Connecting With Other Disciplines: Students will examine connections between mathematics and a variety of other disciplines. Students will consider mathematics as a language for the natural sciences and will explore its applications in disciplines such as the social sciences, health sciences, management science, and economics. Mathematics will be presented in the context of applications that help students develop an appreciation of the wide and varied use of mathematics across disciplines.
Research: Students will gain the ability to do research. Students will conduct research having to do with the analysis and solution of real world problems. In-class presentations and term papers pertaining with this research will be assigned in all higher level mathematics courses
Students can earn a minor in Mathematics by taking 15 credits of courses in Mathematics, not including MATH 1000: Problem Solving Strategies in Mathematics or MATH 1550: College Mathematics I: Numbers and Numeration.
At least six credits must be earned at Curry College, and at least nine credits must be earned at the 2000-level or above.
Students may not take MATH 1190 if they have already completed MATH 2140.
MATHEMATICS EDUCATION MINOR
The Mathematics Education minor builds upon the three-course sequence of mathematics courses required of Education students seeking licensure and will prepare them to apply for an additional license as an elementary math specialist. Students seeking the minor will deepen their understanding of numerical, algebraic and statistical concepts by taking a minimum of two additional mathematics courses, and they will be exposed to constructivist pedagogy and best practices in mathematics instruction. While the minor is intended primarily for Education students, it is open all students whose interests include working in an educational setting.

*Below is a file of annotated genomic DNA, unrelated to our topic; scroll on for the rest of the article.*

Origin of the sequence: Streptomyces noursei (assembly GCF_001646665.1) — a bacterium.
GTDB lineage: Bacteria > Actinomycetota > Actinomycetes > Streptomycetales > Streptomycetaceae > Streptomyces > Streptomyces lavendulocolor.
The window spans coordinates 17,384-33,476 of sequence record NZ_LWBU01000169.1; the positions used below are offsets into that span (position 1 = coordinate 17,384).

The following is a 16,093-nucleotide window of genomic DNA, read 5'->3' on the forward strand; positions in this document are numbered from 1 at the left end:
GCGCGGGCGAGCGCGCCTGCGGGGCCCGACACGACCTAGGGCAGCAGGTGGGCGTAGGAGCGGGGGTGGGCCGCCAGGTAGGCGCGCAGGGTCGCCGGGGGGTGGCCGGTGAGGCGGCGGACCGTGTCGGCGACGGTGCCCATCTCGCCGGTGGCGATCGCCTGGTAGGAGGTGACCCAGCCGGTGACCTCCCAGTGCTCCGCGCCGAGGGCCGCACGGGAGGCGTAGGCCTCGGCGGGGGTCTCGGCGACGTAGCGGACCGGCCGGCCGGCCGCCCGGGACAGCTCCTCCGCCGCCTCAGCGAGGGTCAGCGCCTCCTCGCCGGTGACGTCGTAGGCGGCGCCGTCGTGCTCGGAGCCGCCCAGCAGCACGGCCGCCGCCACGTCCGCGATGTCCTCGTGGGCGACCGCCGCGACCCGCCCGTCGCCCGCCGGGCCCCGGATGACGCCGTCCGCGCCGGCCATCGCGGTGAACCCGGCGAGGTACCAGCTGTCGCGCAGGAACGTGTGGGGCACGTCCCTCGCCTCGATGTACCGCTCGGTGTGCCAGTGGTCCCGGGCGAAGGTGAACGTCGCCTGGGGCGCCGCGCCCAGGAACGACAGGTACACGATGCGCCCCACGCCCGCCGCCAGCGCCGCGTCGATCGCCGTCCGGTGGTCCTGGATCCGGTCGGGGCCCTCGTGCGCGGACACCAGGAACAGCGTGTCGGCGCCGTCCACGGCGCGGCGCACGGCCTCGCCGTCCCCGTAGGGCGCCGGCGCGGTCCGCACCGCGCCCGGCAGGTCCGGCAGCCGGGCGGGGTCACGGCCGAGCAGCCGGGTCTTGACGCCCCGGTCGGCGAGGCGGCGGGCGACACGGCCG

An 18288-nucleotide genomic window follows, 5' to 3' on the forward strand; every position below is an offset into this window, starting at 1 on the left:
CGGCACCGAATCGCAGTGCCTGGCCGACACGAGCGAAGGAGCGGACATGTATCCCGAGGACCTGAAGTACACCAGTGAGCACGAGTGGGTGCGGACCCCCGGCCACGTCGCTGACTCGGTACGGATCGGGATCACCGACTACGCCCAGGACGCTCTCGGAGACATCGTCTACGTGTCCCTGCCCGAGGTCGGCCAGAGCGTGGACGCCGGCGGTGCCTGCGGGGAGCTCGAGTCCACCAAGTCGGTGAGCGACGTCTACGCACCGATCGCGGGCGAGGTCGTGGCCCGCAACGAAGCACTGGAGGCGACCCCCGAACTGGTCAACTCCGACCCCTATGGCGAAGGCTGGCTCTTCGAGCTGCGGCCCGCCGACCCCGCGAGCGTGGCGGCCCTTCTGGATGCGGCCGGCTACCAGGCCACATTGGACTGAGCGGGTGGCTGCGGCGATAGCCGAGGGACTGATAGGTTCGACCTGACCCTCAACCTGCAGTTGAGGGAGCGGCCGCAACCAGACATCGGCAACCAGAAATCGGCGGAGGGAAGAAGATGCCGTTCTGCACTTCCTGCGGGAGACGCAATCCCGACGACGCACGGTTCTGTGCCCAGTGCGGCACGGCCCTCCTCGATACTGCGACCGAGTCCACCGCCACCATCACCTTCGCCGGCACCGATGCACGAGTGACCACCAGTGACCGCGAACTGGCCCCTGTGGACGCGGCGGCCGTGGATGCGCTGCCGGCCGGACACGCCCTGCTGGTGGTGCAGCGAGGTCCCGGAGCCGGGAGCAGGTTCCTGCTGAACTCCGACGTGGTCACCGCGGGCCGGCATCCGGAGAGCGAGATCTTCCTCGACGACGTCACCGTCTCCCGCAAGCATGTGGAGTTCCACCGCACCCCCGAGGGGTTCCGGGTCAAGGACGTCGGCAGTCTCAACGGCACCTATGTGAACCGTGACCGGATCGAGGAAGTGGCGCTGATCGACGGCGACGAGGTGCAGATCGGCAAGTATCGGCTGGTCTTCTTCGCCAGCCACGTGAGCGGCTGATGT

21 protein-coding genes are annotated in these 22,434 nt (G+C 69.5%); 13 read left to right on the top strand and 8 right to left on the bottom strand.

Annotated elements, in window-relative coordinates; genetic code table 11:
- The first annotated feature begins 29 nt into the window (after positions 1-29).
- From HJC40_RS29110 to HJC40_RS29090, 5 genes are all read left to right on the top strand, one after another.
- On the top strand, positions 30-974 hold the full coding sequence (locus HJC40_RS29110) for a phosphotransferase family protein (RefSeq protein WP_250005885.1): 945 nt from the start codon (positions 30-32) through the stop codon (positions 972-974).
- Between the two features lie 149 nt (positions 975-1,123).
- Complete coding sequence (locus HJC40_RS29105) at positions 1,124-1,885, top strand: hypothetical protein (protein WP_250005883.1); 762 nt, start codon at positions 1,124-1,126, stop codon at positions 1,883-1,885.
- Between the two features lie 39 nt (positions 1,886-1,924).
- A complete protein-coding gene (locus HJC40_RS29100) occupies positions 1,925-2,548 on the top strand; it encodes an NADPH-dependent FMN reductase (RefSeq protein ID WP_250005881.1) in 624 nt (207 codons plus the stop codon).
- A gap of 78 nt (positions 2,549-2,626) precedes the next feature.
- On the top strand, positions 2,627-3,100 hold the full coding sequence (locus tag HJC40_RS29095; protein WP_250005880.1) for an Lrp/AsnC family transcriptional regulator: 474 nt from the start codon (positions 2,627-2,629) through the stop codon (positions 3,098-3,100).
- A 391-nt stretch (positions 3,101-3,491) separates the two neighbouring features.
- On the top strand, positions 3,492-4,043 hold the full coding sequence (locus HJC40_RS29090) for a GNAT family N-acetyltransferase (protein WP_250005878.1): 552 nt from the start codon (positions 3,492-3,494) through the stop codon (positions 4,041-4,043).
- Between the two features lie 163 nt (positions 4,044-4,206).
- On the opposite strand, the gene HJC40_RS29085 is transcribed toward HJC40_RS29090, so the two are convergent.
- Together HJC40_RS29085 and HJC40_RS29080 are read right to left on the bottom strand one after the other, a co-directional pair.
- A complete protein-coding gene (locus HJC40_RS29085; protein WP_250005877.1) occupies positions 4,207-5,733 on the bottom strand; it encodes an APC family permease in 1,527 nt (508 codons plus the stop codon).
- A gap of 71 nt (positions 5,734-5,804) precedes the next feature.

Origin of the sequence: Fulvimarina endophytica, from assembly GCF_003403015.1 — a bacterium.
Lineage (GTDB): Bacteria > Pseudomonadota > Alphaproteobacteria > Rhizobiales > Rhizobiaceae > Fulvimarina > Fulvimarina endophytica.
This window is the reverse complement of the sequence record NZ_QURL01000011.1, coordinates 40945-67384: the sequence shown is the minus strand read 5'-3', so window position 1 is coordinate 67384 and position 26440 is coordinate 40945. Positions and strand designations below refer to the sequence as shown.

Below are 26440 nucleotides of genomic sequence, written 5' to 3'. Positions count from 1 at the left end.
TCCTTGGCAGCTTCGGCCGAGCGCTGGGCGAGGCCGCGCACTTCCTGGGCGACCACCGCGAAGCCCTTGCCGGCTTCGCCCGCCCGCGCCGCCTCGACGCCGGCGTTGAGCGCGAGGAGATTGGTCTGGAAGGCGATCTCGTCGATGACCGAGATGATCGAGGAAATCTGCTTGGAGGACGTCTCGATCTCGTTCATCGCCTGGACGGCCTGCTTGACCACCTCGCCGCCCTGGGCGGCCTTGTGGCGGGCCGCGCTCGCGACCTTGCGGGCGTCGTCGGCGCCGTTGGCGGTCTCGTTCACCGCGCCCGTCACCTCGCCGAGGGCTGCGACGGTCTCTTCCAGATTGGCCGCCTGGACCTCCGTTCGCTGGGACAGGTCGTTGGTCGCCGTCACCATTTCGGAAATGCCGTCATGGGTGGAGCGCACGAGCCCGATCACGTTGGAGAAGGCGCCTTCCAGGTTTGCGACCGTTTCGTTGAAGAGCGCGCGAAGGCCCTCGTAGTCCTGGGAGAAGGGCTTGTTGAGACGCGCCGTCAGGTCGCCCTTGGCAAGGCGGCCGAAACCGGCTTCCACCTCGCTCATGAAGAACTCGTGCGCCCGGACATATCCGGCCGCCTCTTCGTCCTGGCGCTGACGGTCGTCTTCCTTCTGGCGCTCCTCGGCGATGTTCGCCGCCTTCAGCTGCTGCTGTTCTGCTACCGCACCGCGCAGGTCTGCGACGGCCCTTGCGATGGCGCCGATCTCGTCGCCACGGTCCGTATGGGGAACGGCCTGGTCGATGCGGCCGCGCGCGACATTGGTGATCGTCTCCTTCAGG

A grade of “C” or higher must be attained in all courses required for the Mathematics Education minor. Any mathematics course at the 2000 level or above can substitute for one course in the Mathematics Education minor. MATH 4000 Independent Research in Mathematics Education can substitute for any course in the Mathematics Education minor.
Mathematics Education Minor Learning Outcomes
Students who complete the requirements for the Mathematics Education Minor will be able to:
Demonstrate their understanding of number theory, the structure of numeration systems, and the properties of the real number system.
Describe and operate with integers, fractions, decimals, and percents.
Use fundamental principles of probability, descriptive statistics and the statistical methods used in collecting, organizing, reporting, and analyzing data.
Demonstrate their understanding of patterns and the properties of functions and relations, including translating problems into algebraic expressions and manipulating and solving algebraic expressions, equations, and inequalities.
Apply properties of linear, quadratic, exponential, polynomial, and rational functions and relations, and ratios and proportions to the solution of problems.
Apply principles of Euclidean geometry, coordinate geometry, and transformational geometry to prove theorems and analyze the characteristics and properties of two- and three-dimensional shapes.
Requirements for the Mathematics Education minor:
MATH 1550 Quantification in School Mathematics
MATH 2550 Number Theory and Relationships for Teachers
MATH 3250 Pedagogy and Specialized Instruction in Mathematics
MATH 1150 Statistics I
MATH 1190 College Algebra
MATH 2130 Calculus I or
MATH 2140 Calculus II